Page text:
Last Thursday, the monthly Alberta Arts District festival, is now in its 19th season!
Last Thursday happens year round, but during the peak summer months the street is closed from 6:00-9:30 to all vehicle traffic (May-September) and runs from 15th to 30th Avenues.
Last Thursday is a community grown event, free to all artists and art vendors, musicians, performers & visitors that continues into the future despite the Mayor’s attempts to squeeze the event into a homogenized package.
Want to be an Artist Vendors? There is no fee, no registration and no assigned spaces. See more info on the Vendor pages.
If you would like to participate grab your handmade wares and a table and head on out to Last Thursday on Alberta. Please make sure to read the how-to set up portion on the Artist or Non-Art Vendor pages.
Last Thursday is for creatives, artists, musicians and performers.
Last Thursday is not for re-sales, imported goods, corporate promotions or retail.
Parking can get difficult so please ride your bike or use public transportation to cut down on the congestion and we’ll see you out there!
Friends of Last Thursday is no more.
The spirit remains but the name has reverted back to the Mayor’s Office. FoLT has disbanded with the knowledge that we do so with never backing down to the Mayor’s uninformed demands.
Thank you to the vendors, supportive businesses and community members and all the City agencies we have worked with for the past four years.
We direct you to the Mayor’s office as the Alberta community is no longer ‘authorized’ to manage this event and Mayor Hales refuses to support any local groups to handle the event.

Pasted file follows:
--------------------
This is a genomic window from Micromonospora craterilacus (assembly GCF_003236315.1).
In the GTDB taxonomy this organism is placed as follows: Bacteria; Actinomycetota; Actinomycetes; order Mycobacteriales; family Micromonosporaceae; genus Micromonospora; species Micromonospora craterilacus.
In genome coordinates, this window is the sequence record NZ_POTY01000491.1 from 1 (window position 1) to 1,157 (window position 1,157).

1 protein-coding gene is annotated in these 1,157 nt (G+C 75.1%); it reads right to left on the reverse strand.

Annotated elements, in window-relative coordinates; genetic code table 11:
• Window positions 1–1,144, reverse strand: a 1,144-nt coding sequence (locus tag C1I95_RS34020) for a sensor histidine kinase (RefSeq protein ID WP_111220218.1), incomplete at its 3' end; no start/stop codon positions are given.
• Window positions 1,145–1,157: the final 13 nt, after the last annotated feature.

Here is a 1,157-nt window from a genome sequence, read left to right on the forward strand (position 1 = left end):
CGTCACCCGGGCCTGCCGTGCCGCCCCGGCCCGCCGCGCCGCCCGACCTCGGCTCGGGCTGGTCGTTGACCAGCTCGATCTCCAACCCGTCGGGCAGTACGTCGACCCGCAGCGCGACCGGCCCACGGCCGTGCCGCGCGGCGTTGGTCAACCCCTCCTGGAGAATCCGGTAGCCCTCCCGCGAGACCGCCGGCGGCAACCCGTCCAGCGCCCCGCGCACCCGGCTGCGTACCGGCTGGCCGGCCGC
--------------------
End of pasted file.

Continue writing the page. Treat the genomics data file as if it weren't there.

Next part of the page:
For livability/community impact concerns and questions we refer you to Chad Stover: email@example.com 503-823-4120
UPDATE: LAST THURSDAY
Yes, Last Thursday continues.
LT is, and has been, the only free stage for artists for 19 years. This free platform has fostered the most creative, unusual, exciting and unsterilized event in Portland, landing it into travel guidebooks, international magazine articles and exploding in popularity bringing over 80,000 people to the Alberta District during it’s 5 monthly evenings.
Fees, registration and placement are barriers. They do not invite the public to freely participate. It denies the child, restricts creative movement for happenings and bars those that cannot afford. It eliminates spontaneity and stifles interactions.
LT is a true model of a downtrodden neighborhood’s success in bringing people and commerce to the street, a story of grassroots urban process of change. That attempt soon became the economic engine for our businesses before the event became the iconic urban festival of Portland. Last Thursday produced a public space that has crossed cultural boundaries, backgrounds, values and associations and is now a significant public art event. Having survived discrimination by zoning and accustomed to being forgotten, separated and disinvested this marginalized community used urban space to redefine their economic and cultural well-being. They used their creative resources to build community and the community of LT is all-inclusive.
Arts and culture are vital to community life. We also believe that community is vital to arts and culture. We’ve seen that the organizations who thrive are the ones who understand and connect with their communities. -National Arts Strategies